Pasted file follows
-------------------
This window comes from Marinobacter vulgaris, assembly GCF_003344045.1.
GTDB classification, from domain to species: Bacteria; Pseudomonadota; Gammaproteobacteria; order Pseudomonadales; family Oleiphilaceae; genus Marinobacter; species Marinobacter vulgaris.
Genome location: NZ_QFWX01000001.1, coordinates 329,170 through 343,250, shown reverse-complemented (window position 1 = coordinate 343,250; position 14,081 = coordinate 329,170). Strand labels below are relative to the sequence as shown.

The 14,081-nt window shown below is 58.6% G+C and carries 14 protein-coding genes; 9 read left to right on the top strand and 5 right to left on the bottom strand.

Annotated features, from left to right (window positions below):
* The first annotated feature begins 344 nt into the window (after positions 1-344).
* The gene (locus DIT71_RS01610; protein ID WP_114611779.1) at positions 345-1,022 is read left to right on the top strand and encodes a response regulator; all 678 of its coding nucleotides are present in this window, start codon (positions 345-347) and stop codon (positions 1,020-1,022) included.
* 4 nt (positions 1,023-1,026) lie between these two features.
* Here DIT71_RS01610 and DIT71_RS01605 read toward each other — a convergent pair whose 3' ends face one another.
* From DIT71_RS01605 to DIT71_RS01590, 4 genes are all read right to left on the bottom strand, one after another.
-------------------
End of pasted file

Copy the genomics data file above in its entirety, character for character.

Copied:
This window comes from Marinobacter vulgaris, assembly GCF_003344045.1.
GTDB classification, from domain to species: Bacteria; Pseudomonadota; Gammaproteobacteria; order Pseudomonadales; family Oleiphilaceae; genus Marinobacter; species Marinobacter vulgaris.
Genome location: NZ_QFWX01000001.1, coordinates 329,170 through 343,250, shown reverse-complemented (window position 1 = coordinate 343,250; position 14,081 = coordinate 329,170). Strand labels below are relative to the sequence as shown.

The 14,081-nt window shown below is 58.6% G+C and carries 14 protein-coding genes; 9 read left to right on the top strand and 5 right to left on the bottom strand.

Annotated features, from left to right (window positions below):
* The first annotated feature begins 344 nt into the window (after positions 1-344).
* The gene (locus DIT71_RS01610; protein ID WP_114611779.1) at positions 345-1,022 is read left to right on the top strand and encodes a response regulator; all 678 of its coding nucleotides are present in this window, start codon (positions 345-347) and stop codon (positions 1,020-1,022) included.
* 4 nt (positions 1,023-1,026) lie between these two features.
* Here DIT71_RS01610 and DIT71_RS01605 read toward each other — a convergent pair whose 3' ends face one another.
* From DIT71_RS01605 to DIT71_RS01590, 4 genes are all read right to left on the bottom strand, one after another.